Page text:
About Tjerk Timan
During the last couple of years, I have been involved in Industrial Design at the Technical University of Eindhoven, both on the theoretical as well as the physical/practical side, always working on the boarder between the digital and physical. After an internship at Mediamatic, I wanted to get more involved in the digital side of new media. Currently, I am investigating the complex realm of new media [at] the master course New Media, UvA.
With a thesis focus now on ‘objects that blog’ within the context of an internet of things, the challenge is to investigate the agency and influence of things. Especially when these things, being digital or physical, are capable of sharing, posting, editing, deleting content. And on who’s account?
Within that same line of thought, the digital is often taking itself for granted maybe too much, where often the step towards WHO and HOW data is manipulated is left out of the loop. Taking these things back into the (design) loop is one of my missions, with the statement in mind that the way content is created and consumed has at least as much importance as the technology driving it.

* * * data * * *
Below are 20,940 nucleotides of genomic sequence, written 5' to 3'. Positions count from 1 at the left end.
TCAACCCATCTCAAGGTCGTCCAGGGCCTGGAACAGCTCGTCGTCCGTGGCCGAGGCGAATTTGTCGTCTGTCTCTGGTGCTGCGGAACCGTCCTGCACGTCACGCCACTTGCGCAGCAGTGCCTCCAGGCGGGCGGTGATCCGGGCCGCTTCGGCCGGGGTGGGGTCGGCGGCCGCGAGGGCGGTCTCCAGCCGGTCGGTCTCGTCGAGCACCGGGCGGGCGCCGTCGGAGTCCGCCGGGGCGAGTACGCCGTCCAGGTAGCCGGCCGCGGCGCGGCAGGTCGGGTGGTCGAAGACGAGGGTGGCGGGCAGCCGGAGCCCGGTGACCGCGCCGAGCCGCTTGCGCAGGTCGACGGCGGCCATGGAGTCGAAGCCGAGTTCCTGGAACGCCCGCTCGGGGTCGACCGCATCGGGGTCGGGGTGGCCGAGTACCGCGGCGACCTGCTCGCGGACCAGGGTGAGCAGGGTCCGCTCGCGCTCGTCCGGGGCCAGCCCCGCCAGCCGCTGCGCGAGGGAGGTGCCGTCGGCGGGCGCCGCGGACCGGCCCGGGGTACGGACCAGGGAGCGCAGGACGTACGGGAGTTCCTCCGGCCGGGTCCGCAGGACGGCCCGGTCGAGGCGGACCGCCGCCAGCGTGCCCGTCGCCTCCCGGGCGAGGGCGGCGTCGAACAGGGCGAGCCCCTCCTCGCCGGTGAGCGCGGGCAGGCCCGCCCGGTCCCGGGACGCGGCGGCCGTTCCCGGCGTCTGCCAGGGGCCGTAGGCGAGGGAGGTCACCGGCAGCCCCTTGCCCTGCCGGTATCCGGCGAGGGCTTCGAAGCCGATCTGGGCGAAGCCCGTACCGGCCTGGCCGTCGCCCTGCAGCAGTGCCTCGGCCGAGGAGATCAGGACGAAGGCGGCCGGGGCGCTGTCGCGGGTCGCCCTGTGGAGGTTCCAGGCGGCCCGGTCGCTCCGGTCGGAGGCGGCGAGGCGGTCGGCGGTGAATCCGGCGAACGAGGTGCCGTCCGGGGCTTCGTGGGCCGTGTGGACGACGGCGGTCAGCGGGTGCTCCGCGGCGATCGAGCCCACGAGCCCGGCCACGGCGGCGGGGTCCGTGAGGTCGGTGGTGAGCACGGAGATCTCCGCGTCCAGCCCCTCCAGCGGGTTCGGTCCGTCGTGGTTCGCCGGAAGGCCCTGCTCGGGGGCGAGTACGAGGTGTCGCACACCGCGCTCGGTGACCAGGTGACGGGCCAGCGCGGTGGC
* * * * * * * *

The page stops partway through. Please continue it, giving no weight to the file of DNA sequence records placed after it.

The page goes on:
Furthermore, I am currently active within the Digital Methods Initiative at the University of Amsterdam. Also, I do some occasional freelance work, where disciplines differ from web-design to workshops to product design.
In a series of attempts to shorten posts, a ‘light’ post: In my quest to investigate into alternative interfaces and other ways (than traditional pc setup red.) of representation and manipulation of data, one aspect to look at is public (intelligent) spaces. One example I found this week, during the GLOW-festival. This festival is taking place in the city of light, Eindhoven.
The home-town of Philips was once the center of innovation concerning light and lighting systems. Where now most of the production has moved away, innovation is slightly returning returning. A small glimpse of post-light bulb era is given, with buildings and streets as interface, as the city this week is now a stage for over 30 (interactive) light-art installations in public space. Go check it out! (pictures by Eric Toering).
Official pictures can be found here.